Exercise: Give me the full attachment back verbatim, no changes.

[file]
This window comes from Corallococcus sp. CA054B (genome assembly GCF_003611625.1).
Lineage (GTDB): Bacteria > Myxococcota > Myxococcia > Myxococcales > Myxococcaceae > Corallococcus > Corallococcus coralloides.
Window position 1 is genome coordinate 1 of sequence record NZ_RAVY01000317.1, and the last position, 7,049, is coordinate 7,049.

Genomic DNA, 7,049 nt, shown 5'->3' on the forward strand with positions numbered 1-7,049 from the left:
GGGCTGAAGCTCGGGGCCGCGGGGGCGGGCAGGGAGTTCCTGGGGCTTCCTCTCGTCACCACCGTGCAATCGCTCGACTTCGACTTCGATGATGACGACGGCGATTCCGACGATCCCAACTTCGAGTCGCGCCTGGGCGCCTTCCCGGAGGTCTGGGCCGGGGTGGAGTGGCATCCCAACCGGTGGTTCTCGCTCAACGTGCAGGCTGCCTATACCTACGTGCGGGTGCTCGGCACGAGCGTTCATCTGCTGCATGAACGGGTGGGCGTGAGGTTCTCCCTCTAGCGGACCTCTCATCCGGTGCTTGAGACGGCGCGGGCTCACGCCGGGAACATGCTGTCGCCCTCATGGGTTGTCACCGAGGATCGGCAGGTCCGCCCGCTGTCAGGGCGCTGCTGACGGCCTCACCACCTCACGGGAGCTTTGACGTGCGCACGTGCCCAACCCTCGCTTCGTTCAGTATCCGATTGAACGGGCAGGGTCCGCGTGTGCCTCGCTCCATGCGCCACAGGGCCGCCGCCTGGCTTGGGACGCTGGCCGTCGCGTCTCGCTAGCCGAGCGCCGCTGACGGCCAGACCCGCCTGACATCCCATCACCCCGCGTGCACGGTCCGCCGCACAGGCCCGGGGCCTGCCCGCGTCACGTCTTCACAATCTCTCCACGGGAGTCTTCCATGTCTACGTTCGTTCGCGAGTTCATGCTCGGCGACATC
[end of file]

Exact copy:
This window comes from Corallococcus sp. CA054B (genome assembly GCF_003611625.1).
Lineage (GTDB): Bacteria > Myxococcota > Myxococcia > Myxococcales > Myxococcaceae > Corallococcus > Corallococcus coralloides.
Window position 1 is genome coordinate 1 of sequence record NZ_RAVY01000317.1, and the last position, 7,049, is coordinate 7,049.

Genomic DNA, 7,049 nt, shown 5'->3' on the forward strand with positions numbered 1-7,049 from the left:
GGGCTGAAGCTCGGGGCCGCGGGGGCGGGCAGGGAGTTCCTGGGGCTTCCTCTCGTCACCACCGTGCAATCGCTCGACTTCGACTTCGATGATGACGACGGCGATTCCGACGATCCCAACTTCGAGTCGCGCCTGGGCGCCTTCCCGGAGGTCTGGGCCGGGGTGGAGTGGCATCCCAACCGGTGGTTCTCGCTCAACGTGCAGGCTGCCTATACCTACGTGCGGGTGCTCGGCACGAGCGTTCATCTGCTGCATGAACGGGTGGGCGTGAGGTTCTCCCTCTAGCGGACCTCTCATCCGGTGCTTGAGACGGCGCGGGCTCACGCCGGGAACATGCTGTCGCCCTCATGGGTTGTCACCGAGGATCGGCAGGTCCGCCCGCTGTCAGGGCGCTGCTGACGGCCTCACCACCTCACGGGAGCTTTGACGTGCGCACGTGCCCAACCCTCGCTTCGTTCAGTATCCGATTGAACGGGCAGGGTCCGCGTGTGCCTCGCTCCATGCGCCACAGGGCCGCCGCCTGGCTTGGGACGCTGGCCGTCGCGTCTCGCTAGCCGAGCGCCGCTGACGGCCAGACCCGCCTGACATCCCATCACCCCGCGTGCACGGTCCGCCGCACAGGCCCGGGGCCTGCCCGCGTCACGTCTTCACAATCTCTCCACGGGAGTCTTCCATGTCTACGTTCGTTCGCGAGTTCATGCTCGGCGACATC